W~ 96/34324 PCT/US96/05907 The input data is converted into a form for use with the model/control system (box 52) and a state estimation procedure is commenced (box 54). Each state is estimated using a dynamic model of the plant. In the state/space model shown below in equations 3 and 4, the states are represented by the 5 "x" variable, the plant outputs are represented by the "y" variable and independent variables are represented by "u".
dx/dt = F(x,u) (3) y = H(x) (4) Equation 3 indicates that the rate of change of the model states is a function of the model states, themselves and the independent variables. Equation 4 indicates that the output is a function of the model states. Model estimates are obtained by integration of equations 3 and 4 from the last run of non-linear controller 14 to the current time. A preferred calculation method involves orthogonal collocation wherein equations 3 and 4 are divided into time segments, thereby enabling the differential equations to be solved in parallel, over a same time increment.
2 o The control calculations performed by non-linear controller 14 are performed by employing sequential quadratic programming techniques (box 5fi). The control calculation determines future moves in manipulated variables which give a best match to the control performance specification over a time horizon into the future. Non-linear controller 14 utilizes the model of the 2 5 plant, a reference trajectory defining specified controller performance, an objective function (to be described below) and the manipulated variable bounds. Manipulated variable moves are discretized over a time horizon into .
the future.
30 The model shown in equations 3 and 4 is utilized. As above indicated, the "u" variable represents independent variables and a subset thereof are the manipulated variables (i.e. inputs). Values for all independent variables are obtained by a "zero-order hold function" of discretized manipulated variables Uk at each time step k. A zero-order hold function assumes that the value of the manipulated variable remains constant between program executions.
The reference trajectory specifies controller performance in altering control variables in accordance with applied constraints. Reference trajectory equations 5 and 6 below express a relationship between rates of change of the control variables and the en-or (or difference) between a control variable set point and the measured controlled variable.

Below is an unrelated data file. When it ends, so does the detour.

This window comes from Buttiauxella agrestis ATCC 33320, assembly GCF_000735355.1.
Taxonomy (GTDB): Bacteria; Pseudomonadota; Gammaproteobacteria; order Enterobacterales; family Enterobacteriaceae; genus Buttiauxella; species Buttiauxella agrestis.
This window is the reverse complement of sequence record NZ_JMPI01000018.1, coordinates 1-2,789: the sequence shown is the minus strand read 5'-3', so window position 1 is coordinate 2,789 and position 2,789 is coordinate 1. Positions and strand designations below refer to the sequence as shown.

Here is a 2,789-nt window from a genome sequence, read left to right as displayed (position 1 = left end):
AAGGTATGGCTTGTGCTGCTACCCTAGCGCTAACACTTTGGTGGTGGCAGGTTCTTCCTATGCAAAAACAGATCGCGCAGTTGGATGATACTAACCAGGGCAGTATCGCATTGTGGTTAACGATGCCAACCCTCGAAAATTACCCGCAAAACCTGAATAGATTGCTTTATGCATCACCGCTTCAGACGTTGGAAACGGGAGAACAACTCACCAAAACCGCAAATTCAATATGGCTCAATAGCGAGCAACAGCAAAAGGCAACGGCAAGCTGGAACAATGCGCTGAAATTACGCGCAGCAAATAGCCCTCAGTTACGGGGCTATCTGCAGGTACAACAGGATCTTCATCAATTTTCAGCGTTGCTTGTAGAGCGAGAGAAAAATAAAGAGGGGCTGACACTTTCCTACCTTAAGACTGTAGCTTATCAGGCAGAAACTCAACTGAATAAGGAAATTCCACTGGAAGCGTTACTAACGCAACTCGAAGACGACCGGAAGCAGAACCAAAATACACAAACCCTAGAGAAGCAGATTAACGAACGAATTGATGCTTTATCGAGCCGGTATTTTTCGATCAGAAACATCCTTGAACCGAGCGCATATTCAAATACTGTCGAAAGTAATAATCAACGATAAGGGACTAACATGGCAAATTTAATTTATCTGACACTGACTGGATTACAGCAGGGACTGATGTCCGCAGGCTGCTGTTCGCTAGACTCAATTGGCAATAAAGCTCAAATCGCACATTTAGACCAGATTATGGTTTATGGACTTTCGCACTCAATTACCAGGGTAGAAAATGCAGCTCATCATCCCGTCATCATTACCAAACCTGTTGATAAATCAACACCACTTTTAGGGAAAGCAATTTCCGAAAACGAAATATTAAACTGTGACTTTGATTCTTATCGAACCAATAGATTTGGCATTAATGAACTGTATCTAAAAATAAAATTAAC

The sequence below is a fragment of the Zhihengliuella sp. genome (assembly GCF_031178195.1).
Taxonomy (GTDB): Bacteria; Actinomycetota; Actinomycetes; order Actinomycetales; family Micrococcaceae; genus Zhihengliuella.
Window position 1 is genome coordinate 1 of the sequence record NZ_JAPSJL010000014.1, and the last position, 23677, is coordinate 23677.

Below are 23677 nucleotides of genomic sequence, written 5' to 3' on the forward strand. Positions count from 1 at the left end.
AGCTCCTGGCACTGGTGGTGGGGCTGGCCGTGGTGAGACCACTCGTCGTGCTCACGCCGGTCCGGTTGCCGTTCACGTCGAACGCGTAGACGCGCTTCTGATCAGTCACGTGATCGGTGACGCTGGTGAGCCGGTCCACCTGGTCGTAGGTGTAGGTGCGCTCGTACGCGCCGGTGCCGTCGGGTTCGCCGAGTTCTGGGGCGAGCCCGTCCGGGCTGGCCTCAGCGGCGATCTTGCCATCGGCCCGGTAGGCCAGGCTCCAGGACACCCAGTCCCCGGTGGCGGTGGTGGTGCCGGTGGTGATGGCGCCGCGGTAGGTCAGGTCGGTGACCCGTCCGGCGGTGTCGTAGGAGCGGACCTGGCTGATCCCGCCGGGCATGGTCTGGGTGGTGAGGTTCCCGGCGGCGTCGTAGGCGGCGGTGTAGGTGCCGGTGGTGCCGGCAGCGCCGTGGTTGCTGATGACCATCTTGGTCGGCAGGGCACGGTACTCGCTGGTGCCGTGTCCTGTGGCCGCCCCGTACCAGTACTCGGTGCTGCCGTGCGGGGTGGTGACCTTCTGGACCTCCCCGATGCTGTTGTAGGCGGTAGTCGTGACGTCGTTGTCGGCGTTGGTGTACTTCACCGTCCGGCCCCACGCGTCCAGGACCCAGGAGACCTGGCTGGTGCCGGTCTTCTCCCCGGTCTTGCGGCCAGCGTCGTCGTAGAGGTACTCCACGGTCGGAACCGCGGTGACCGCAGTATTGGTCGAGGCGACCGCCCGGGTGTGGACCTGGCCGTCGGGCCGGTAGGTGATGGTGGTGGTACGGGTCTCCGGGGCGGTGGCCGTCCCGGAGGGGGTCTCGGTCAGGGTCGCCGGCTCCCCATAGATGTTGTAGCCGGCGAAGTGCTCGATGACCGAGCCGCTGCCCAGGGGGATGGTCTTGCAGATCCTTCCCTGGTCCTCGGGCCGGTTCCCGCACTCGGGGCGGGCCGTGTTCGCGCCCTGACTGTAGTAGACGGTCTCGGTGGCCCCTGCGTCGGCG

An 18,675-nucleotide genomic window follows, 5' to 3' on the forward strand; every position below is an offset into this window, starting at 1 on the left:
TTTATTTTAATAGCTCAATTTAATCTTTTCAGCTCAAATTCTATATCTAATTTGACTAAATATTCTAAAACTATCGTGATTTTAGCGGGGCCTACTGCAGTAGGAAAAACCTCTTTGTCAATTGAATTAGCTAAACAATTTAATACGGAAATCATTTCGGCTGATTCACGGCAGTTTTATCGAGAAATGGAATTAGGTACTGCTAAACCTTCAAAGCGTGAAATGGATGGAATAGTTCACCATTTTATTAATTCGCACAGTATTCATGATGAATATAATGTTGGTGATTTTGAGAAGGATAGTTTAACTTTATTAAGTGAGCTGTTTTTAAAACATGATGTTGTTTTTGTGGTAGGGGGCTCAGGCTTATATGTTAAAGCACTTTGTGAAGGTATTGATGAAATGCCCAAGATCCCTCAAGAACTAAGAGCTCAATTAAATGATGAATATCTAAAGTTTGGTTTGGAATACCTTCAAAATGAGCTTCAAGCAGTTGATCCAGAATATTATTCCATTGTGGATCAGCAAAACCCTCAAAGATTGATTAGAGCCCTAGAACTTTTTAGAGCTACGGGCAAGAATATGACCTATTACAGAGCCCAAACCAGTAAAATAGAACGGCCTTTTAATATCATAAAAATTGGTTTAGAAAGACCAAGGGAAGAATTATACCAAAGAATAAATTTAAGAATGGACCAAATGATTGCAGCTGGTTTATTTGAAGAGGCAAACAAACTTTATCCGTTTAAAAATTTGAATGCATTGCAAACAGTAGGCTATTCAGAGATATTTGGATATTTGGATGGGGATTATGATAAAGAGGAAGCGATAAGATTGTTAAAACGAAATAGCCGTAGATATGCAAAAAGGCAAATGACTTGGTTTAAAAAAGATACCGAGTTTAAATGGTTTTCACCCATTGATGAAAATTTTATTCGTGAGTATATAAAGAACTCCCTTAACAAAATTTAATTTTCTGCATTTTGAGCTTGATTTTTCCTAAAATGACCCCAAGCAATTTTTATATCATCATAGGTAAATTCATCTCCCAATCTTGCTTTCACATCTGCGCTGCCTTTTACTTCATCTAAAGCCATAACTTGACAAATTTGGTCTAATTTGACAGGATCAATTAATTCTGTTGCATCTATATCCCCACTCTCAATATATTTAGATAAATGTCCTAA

1 o dy~/dt = (SPHk - (yk + b))/T + Vhpk - Vhnk (5) dt~/dt = (SPLk - (Yk + b))~T + Vlpk - Vlnk (6) k=1 toK
Vlp > = 0.0 1 5 Vln > = 0.0 Vhp > = 0.0 Vhn > = 0.0 Where:
SPH = upper limit for control variable or constraint;
SPL = lower limit for control variable or constraint;
y = predicted control variable;
b = bias relating error in prediction and measurement;
2 5 Vhp = positive variation of measured variable from SPH;
Vhn = negative variation of measured variable from SPH;
a Vln = positive variation of measured variable from SPL;
Vln = negative variation of measured variable from SPL;
k = time step into the future;
3 0 K = time steps into the future in the time horizon used by the controller;
T = time constant for desired closed loop speed of response of the controlled variable.

WO 96/34324 PCTlUS96/05907 Each of variables Vlp, Vhp, Vln, and Vhn will hereafter be termed "violation"
variables. Each violation variable allows an inequality to be converted to an equality relationship and allows prioritization of constraints through application of weighting functions in the objective function. The objective funcfion (i.e. the relationship to be satisfied by the control action) is given by:
Min Sum (Wh~/hpk + WI*Vlnk) +C(x,u) (7) Where:
1 o Wh, WI = Penalty weights;
Vhpk, Vlpk = Violation variables defined above;
C(x,u) = Cost penalty function.
Equation 7 expresses a sum minimization function for use when a violation has occurred of either the upper limit of the control variable or the lower limit of the control variable. Equation 7 applies weighting factors which enable either a positive violation value or a negative violation value to be emphasized (or deemphasized), as the case may be. Equation 7 also includes a term (i.e. C(x,u)), which is a cost function that is dependent upon 2 0 both manipulated variable a and model states x.
The control system solves equation 7 and evaluates a sum resulting from each solution when plural changes in manipulated variables are attempted.